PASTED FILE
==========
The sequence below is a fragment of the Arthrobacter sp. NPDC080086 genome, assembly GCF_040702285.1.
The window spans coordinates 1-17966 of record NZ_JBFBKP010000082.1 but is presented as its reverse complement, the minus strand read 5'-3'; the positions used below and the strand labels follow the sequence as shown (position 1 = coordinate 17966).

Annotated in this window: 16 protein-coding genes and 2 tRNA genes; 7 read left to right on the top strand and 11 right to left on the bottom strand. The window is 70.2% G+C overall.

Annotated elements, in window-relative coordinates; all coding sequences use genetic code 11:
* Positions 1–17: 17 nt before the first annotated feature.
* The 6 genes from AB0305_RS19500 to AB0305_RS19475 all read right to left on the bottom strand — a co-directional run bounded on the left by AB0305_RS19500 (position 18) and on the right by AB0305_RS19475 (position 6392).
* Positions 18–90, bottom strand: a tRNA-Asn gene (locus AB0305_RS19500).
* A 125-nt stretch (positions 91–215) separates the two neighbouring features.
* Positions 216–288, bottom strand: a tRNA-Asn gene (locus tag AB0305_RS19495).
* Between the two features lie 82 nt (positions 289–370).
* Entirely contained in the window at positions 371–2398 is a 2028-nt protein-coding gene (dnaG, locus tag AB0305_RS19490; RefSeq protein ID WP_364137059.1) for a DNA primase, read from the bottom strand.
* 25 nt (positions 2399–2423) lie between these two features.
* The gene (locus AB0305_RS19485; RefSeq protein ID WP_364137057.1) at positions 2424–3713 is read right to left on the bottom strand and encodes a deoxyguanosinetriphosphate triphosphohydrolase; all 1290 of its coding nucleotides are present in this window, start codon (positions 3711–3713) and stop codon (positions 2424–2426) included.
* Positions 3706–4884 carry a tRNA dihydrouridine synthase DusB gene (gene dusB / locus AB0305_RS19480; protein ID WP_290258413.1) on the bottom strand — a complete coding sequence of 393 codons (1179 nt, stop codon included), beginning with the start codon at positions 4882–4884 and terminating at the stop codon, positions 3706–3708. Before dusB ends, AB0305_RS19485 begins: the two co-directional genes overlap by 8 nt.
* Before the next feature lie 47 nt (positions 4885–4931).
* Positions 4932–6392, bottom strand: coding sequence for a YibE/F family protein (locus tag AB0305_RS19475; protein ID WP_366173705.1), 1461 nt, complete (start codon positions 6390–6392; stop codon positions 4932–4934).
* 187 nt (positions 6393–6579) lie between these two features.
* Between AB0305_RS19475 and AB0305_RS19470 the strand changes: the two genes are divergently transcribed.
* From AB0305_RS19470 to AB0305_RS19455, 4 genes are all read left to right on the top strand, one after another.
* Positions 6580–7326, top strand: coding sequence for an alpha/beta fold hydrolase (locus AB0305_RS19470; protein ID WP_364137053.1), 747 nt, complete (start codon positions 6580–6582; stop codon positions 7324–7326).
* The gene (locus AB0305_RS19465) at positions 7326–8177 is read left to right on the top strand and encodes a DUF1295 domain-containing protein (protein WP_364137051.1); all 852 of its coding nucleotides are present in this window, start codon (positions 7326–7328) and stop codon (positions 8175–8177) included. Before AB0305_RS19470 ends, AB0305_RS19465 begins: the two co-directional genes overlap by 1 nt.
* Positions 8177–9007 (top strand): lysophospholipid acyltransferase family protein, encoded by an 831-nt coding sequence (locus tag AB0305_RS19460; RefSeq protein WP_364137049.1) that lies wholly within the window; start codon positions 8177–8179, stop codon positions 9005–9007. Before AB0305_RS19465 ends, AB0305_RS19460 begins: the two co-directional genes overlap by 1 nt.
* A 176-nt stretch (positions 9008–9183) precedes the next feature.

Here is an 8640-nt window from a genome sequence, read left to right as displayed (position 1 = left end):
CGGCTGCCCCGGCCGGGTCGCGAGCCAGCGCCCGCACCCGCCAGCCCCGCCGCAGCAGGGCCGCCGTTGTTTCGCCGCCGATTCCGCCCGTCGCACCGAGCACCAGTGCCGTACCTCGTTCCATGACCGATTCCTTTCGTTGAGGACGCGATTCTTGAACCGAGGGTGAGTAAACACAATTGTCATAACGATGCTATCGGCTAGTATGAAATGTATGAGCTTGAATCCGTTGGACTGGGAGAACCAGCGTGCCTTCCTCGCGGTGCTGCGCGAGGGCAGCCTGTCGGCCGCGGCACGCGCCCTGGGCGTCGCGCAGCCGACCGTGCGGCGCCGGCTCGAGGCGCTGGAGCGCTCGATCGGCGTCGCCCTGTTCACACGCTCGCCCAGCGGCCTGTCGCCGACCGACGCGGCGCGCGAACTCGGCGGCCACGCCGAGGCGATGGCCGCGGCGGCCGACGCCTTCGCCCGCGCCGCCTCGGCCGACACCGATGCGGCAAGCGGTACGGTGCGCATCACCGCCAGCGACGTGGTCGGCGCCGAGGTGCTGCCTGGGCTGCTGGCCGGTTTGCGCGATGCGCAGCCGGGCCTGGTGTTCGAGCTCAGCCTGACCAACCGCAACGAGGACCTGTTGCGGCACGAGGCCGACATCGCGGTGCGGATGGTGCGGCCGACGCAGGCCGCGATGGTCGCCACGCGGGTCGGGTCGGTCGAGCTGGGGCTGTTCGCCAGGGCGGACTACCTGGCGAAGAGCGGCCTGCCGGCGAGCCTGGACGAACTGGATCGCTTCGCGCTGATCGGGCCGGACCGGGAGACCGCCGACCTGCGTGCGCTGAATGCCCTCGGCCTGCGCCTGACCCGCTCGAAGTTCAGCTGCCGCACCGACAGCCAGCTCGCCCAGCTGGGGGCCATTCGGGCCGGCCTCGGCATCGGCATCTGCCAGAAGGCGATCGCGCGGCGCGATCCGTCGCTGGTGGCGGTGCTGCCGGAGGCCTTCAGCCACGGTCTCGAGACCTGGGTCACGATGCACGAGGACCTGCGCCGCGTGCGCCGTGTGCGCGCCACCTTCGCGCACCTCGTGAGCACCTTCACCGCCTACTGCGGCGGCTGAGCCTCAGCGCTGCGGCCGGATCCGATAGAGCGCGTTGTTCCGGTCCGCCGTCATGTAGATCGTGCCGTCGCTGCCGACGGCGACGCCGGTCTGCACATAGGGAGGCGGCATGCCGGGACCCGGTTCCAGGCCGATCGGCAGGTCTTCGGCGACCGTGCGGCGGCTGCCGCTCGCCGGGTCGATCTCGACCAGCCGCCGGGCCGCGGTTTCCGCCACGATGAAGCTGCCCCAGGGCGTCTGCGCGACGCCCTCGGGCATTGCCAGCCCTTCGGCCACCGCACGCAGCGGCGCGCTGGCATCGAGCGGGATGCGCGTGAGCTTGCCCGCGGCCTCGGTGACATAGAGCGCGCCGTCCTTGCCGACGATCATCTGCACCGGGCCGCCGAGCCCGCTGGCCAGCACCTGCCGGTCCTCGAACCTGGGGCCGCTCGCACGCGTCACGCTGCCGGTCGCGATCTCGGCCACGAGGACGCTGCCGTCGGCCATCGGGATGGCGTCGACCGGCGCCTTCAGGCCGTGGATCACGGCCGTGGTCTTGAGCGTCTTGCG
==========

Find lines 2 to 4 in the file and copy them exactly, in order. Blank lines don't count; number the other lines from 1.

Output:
The window spans coordinates 1-17966 of record NZ_JBFBKP010000082.1 but is presented as its reverse complement, the minus strand read 5'-3'; the positions used below and the strand labels follow the sequence as shown (position 1 = coordinate 17966).

Annotated in this window: 16 protein-coding genes and 2 tRNA genes; 7 read left to right on the top strand and 11 right to left on the bottom strand. The window is 70.2% G+C overall.

Annotated elements, in window-relative coordinates; all coding sequences use genetic code 11: